A summer job can mean money, experience and a reason to get up in the morning.
It can also mean the first significant responsibility in the life of a teenager, like 14-year-old Jewellz Mora of Clifton Park. Through the Saratoga County Summer Youth Employment Program, he is spending the season cleaning out classrooms at Burnt Hills-Ballston Lake High School.
“I’ve never had responsibility like this,” Mora said. “I will be able to get a better job when I’m older with this experience.”
Without the opportunity presented through the program, he added, “I’d probably be sitting around at home.”
More than 400 teenagers like him will take part in similar programs that accept youths from families receiving public assistance or that have incomes below 200 percent of the poverty level, which is less than $40,000 for a family of three. This year the state is spending about $25 million to fund these programs, with more than $800,000 going to county programs in the Capital Region.
Participants in the program are placed at work sites run by nonprofit or government organizations, including schools, hospitals, libraries, museums and charities. Tasks can include meal preparation, cleaning, clerical work, camp counselor, maintenance, day care aide and gardening.
Local program administrators describe the spending on minimum wage jobs as a no-brainer.
The investment is touted as beneficial for teens, local businesses and taxpayers by Gail Breen, executive director at Fulton, Montgomery, and Schoharie Counties Workforce Development Board. Her program received about $200,000 to put 103 teens to work this summer.
“The larger benefit to the community is we’re helping kids find their way in society,” Breen said.
Simply by preparing teens to wake up on time, understand how to work with others and handle responsibility, she said, they’re producing desirable employees. Additionally, it creates a safe environment for teens to learn the rigors of office life without the looming threat of termination for the first mistake.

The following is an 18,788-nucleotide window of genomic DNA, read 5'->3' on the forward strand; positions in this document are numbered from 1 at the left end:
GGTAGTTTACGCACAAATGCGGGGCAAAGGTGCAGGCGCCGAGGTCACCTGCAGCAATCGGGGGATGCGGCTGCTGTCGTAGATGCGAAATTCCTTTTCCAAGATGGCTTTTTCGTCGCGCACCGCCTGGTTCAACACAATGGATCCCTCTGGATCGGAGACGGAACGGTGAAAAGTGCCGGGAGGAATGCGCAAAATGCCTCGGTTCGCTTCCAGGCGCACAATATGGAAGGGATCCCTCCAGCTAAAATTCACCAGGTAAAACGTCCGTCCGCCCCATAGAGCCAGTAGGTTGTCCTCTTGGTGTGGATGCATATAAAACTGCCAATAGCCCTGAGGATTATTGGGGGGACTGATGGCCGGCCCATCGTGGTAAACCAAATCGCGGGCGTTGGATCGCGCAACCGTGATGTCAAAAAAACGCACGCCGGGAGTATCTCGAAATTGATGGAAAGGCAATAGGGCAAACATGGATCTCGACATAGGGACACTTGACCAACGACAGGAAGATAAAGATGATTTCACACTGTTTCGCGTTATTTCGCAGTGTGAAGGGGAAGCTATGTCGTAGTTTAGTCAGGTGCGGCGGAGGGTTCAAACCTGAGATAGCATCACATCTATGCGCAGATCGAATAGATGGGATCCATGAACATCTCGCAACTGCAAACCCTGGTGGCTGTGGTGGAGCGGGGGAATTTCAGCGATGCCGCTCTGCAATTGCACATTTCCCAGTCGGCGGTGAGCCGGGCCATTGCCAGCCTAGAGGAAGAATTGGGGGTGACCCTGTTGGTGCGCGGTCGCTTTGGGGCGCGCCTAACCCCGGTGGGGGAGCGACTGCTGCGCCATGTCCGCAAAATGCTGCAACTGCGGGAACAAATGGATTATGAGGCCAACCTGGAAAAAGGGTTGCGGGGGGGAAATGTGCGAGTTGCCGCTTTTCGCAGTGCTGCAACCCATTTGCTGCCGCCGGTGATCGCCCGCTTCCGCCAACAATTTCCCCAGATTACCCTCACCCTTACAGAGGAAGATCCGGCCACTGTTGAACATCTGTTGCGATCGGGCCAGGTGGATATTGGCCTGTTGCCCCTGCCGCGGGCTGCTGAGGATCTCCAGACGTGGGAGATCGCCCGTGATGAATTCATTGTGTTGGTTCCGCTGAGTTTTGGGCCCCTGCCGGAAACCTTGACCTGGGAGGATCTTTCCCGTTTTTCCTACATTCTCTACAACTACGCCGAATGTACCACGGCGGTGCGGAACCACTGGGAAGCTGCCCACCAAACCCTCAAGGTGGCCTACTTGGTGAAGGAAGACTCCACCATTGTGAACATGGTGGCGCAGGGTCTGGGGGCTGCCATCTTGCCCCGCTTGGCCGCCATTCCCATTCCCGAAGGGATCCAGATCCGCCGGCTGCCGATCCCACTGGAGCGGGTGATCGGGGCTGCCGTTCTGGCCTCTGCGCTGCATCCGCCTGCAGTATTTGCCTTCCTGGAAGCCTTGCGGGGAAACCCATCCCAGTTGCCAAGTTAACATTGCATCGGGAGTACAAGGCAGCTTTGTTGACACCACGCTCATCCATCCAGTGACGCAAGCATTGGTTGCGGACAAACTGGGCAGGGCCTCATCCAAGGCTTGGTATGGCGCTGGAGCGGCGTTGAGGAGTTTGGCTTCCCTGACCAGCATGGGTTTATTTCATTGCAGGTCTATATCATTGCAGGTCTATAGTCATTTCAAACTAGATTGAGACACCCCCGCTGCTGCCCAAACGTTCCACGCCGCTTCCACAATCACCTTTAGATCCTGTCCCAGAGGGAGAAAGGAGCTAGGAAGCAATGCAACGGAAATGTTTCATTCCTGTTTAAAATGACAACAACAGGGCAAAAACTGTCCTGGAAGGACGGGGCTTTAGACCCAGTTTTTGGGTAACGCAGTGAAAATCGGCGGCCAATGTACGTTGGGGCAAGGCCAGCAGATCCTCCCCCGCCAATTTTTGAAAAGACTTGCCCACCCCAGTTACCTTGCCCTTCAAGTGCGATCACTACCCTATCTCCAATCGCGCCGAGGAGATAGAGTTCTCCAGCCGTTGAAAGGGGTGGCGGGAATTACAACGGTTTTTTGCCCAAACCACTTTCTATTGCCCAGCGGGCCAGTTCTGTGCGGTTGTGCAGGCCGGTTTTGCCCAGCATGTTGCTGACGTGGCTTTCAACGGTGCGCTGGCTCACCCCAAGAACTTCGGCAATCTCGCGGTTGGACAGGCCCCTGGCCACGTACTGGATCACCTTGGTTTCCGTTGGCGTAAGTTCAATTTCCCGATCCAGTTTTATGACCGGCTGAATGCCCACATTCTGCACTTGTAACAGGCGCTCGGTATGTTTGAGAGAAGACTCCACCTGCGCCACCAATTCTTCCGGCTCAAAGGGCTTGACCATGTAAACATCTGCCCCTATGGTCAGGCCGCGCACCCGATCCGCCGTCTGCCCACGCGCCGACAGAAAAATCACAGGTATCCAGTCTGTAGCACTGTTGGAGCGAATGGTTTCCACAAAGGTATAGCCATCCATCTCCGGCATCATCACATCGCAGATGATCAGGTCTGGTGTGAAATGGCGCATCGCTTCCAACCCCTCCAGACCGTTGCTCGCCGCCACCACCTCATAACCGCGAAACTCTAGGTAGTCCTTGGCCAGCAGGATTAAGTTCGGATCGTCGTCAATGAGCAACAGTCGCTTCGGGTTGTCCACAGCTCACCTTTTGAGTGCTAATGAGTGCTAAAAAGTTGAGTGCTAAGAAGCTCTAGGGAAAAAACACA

Advocates of the programs sum it up this way: participants get work experience, their paychecks are spent in the community and they’re more likely to become tax-paying citizens in the long run.
Saratoga County’s Summer Youth Employment Program coordinator, Katherine Raymond, added that most participants only spend one or two summers in the program and then find work on their own.
The programs can also go beyond the basic experience of a traditional first job. Because of a partnership with the Schenectady Boys & Girls Club, participants in Schenectady County’s program spend one day during the summer at the Schenectady County Community College, where they go through workshops on budgeting and banking, career exploration and finances. Teens working at the outreach center in Clifton Park had to write a business letter and a thank-you letter.
Lisa Scaccia, director of Saratoga County Employment and Training, said the need to fund this program stems from the high unemployment rate among teenagers. Across the country about one-fourth of teenagers looking for a job can’t find one, with the unemployment rate for teens hovering above 20 percent for the past four years.
When teens aren’t able to find work, it means they’re missing out on career development, according to Michael Saltsman, research director with the Employment Policies Institute in Washington, D.C.
“Summer jobs are the first rung on the employment ladder for most teenagers,” he said in a statement.
This sentiment was echoed by Michele Ostrender, a cleaner for the Burnt Hills-Ballston Lake School District, who was a product of a summer youth programs more than three decades ago. She worked at the Saratoga County Infirmary, where, she remembers, “I learned a good career.”